Winter-forage crop grazing in the Gore-Mataura area of Southland: using time-series mapping to estimate location and frequency of cropping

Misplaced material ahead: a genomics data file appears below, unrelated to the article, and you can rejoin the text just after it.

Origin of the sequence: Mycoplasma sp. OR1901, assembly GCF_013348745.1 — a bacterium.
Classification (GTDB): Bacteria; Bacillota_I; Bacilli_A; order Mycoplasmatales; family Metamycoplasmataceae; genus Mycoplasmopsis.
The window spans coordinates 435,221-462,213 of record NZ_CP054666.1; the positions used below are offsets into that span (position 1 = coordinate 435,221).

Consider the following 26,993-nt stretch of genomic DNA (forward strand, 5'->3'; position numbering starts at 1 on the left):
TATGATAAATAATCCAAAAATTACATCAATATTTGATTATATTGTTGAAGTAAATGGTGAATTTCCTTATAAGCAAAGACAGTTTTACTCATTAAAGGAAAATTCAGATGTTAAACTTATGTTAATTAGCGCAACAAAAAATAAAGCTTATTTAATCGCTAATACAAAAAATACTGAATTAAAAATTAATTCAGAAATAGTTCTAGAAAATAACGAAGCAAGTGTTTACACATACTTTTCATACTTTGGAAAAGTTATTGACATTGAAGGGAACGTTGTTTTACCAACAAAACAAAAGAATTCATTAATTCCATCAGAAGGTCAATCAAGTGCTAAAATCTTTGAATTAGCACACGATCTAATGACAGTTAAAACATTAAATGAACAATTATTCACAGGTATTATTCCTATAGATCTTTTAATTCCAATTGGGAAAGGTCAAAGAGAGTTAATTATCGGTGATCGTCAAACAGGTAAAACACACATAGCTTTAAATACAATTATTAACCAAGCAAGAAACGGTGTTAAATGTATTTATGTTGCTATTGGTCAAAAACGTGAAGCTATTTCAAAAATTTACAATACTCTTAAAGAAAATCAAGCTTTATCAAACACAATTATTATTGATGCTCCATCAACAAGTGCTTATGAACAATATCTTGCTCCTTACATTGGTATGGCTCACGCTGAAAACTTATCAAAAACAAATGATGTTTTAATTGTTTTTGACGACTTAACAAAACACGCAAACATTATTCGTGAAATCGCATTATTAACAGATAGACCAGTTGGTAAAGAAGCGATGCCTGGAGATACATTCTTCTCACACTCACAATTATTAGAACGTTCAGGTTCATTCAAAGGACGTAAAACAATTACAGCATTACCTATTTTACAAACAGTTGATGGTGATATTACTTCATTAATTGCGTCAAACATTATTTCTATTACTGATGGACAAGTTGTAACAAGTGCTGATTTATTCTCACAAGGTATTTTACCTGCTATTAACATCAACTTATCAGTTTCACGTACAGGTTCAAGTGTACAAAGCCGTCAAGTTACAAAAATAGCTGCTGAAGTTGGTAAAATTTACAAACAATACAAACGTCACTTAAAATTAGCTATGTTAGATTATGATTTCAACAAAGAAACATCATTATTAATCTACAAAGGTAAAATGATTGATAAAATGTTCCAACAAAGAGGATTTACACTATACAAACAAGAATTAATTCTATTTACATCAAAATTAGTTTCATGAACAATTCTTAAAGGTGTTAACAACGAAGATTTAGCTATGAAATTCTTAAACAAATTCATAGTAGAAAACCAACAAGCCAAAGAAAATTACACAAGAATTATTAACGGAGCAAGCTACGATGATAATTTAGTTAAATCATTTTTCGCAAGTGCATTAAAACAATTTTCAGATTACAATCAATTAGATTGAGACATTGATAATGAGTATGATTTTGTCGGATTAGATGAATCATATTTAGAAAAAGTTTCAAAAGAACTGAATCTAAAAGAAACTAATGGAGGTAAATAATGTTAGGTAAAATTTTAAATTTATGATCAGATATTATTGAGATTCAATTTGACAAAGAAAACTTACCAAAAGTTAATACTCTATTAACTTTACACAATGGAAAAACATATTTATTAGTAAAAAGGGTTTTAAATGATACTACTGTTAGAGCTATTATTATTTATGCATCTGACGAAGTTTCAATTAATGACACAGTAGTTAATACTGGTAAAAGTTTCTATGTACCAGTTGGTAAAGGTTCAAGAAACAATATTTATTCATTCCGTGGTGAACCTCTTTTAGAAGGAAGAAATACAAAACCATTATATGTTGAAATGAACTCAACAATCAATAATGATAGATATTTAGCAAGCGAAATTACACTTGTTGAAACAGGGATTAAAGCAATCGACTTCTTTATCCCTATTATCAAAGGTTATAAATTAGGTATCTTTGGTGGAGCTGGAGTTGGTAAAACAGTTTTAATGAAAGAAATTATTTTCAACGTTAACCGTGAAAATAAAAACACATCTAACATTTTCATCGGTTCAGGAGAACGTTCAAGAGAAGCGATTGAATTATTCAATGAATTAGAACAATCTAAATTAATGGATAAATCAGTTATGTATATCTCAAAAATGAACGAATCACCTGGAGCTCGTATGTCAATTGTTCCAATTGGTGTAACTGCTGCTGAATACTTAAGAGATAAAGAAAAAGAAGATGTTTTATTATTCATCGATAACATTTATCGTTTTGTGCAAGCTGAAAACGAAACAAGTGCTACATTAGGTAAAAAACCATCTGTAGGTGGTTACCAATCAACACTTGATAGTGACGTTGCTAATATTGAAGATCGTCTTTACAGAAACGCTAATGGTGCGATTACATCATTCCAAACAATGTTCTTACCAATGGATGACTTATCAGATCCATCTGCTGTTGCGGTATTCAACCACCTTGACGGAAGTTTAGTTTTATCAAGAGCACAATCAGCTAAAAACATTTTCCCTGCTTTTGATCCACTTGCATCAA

Winter grazing of forage crops is a key land-use in southern New Zealand, providing important feed for livestock but has been identified as risky if not managed well, potentially resulting in soil degradation and nutrient losses. We hypothesised that analysing an existing time series of winter-forage maps, derived from satellite imagery could be used to identify how often paddocks are re-used for winter forage. A pilot study was undertaken to explore the practicality and utility of this new method by examining maps derived from satellite images of the Gore-Mataura area, Southland taken in 2013, 2014, 2017, and 2018. Within the study site (67,618 ha), 8925 ha was classed as winter forage in one or more of the source maps. Eighty-five percent of this area was used in only one of the four years, and just 1% in three or four years. High-certainty class pairs for 2013/14 and 2017/18 show two consecutive years of winter forage in the same paddock, 31% or 21% of the time, respectively. These winter-forage crops were generally grown on Brown soils (63%), followed by Pallic and Gley soils. Although, this study was limited by differences in the mapping methodologies of the source maps, it nonetheless demonstrated that potentially valuable data can be derived. It showed a low level of repeat use of paddocks for winter forage grazing over all the years studied, and that Brown soils are more commonly used for winter forage than previous studies suggested.
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